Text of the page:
For many years Almuñécar has been a favourite holiday destination for Spanish families. With two long beaches, plenty of fish restaurants and beach bars plus the usual mix of International restaurants you are never short of places to eat or drink. One of the reasons Almuñécar is popular is that many of its bars carry on the tradition of a drink and a tapas.
Increasingly Almuñécar is becoming more attractive to foreign resident tourists although, so far, it has managed to stay off the tour company destination lists, and to find out why it is appearing on the tourist map, there is no better way than to take a historical and nature tour of the town.
The tour starts at Plaza de Kuwait. Here you will find an aquarium that specialises in Mediterranean and local species of aquatic flora and fauna.
Appropriately the tour now takes you to the tourist office that is housed in La Najarra Palace, a 19th century building that was built in a neo Arabic style complete with beautifully landscaped gardens.
From there it is a short walk to El Majuelo Botanical Park where you can see species of trees and shrubs collected from all over the tropics. Next to the botanical park is the remains of a Phoenician and later Roman garum and fish salting factory.
Almuñécar was an important Phoenician settlement. With Penon del Santo jutting into the sea only connected to the land by a narrow spit, it conformed to the Phoenician ideal settlement site. In those days the settlement was called Sexi. The Penon is a rocky outcrop overlooking both beaches. Climbing to the top is no great hardship and worth it for the views. The cross on the mirador at the top was erected in 1900.
Leaving Penon del Santo you are close to the Plaza de Abderraman where you will find the Ornithological Park. Here there are 1,500 tropical birds representing over 100 species. For those interested in cacti there is also an extensive cactus garden.
The next stop on our tour is the Castillo de San Miguel. Built between the 11th and 14th centuries and restored in the 21st, the castle overlooks and guards the town. Within its walls is the Municipal Museum where you will find models of the town in earlier periods that give you an idea of what Almuñécar looked like in Phoenician and Roman days. It is interesting to see how the sea levels have changed in the last 2,500 years.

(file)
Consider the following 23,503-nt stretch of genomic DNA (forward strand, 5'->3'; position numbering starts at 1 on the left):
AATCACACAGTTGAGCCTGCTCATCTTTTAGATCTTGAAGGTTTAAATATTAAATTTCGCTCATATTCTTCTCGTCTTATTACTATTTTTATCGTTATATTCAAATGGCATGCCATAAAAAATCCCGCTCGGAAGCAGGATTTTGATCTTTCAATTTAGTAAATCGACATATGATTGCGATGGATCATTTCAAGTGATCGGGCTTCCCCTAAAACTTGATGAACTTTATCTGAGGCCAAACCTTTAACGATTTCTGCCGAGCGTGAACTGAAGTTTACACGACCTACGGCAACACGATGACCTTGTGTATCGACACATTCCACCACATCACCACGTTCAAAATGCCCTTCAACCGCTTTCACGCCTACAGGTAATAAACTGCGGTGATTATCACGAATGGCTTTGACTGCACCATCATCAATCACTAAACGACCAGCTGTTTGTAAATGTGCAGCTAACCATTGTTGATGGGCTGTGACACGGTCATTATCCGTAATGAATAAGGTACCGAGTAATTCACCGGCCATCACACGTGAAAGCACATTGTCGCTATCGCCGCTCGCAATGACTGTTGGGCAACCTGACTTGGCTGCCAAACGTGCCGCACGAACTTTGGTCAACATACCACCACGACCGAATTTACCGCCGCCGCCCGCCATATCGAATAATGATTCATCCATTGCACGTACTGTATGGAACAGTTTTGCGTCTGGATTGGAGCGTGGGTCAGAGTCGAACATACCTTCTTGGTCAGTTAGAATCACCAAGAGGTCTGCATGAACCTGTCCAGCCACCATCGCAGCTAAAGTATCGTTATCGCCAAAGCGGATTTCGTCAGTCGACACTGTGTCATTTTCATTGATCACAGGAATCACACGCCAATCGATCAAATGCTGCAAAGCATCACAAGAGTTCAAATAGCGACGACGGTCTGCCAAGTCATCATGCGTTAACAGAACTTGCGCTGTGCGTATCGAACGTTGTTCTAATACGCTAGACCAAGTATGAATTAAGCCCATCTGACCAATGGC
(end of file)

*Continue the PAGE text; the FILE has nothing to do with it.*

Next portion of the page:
Leaving the castle walk to the Cueva de Siete Palacios. This is in what was a Roman part of the town and is a series of natural caves which had been converted to spaces, possibly for storage purposes. Nowadays it houses the archaeological museum which contains many artefacts from the Phoenician and Roman periods including an Egyptian vase dating back to 1500 BC, proof of the trade between the eastern Mediterranean and Andalucia.
Finally, behind the castle, in a narrow street in the shopping area keep your eyes open for a section of preserved Roman aqueduct that, 2000 years ago, was part of the water distribution system. At various points fountains were installed to allow the citizens to use the fresh water. One remains today.
Nick has lived and worked in Andalucia for over 20 years. He and his partner, Julie Evans, have travelled extensively and dug deep into the history and culture, producing authoritative articles on all aspects of the region. Nick has written four books about Andalucia and writes articles for other websites and blogs.
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